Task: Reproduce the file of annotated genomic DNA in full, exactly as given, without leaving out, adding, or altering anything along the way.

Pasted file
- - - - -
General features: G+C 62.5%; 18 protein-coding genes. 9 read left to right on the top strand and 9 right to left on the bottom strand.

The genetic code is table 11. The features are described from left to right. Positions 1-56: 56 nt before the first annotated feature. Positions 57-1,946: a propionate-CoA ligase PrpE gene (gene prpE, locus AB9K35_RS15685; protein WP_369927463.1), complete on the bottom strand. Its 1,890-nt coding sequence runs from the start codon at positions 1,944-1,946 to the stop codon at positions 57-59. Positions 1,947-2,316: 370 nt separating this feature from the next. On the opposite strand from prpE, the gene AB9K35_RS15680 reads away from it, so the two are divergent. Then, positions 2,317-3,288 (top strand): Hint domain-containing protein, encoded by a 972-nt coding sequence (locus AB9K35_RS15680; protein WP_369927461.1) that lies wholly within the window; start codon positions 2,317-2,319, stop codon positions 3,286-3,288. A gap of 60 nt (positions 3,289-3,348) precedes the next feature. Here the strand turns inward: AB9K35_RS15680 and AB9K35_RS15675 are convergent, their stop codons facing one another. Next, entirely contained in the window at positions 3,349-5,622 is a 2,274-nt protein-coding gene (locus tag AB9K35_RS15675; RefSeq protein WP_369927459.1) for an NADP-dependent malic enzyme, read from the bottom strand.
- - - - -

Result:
General features: G+C 62.5%; 18 protein-coding genes. 9 read left to right on the top strand and 9 right to left on the bottom strand.

The genetic code is table 11. The features are described from left to right. Positions 1-56: 56 nt before the first annotated feature. Positions 57-1,946: a propionate-CoA ligase PrpE gene (gene prpE, locus AB9K35_RS15685; protein WP_369927463.1), complete on the bottom strand. Its 1,890-nt coding sequence runs from the start codon at positions 1,944-1,946 to the stop codon at positions 57-59. Positions 1,947-2,316: 370 nt separating this feature from the next. On the opposite strand from prpE, the gene AB9K35_RS15680 reads away from it, so the two are divergent. Then, positions 2,317-3,288 (top strand): Hint domain-containing protein, encoded by a 972-nt coding sequence (locus AB9K35_RS15680; protein WP_369927461.1) that lies wholly within the window; start codon positions 2,317-2,319, stop codon positions 3,286-3,288. A gap of 60 nt (positions 3,289-3,348) precedes the next feature. Here the strand turns inward: AB9K35_RS15680 and AB9K35_RS15675 are convergent, their stop codons facing one another. Next, entirely contained in the window at positions 3,349-5,622 is a 2,274-nt protein-coding gene (locus tag AB9K35_RS15675; RefSeq protein WP_369927459.1) for an NADP-dependent malic enzyme, read from the bottom strand.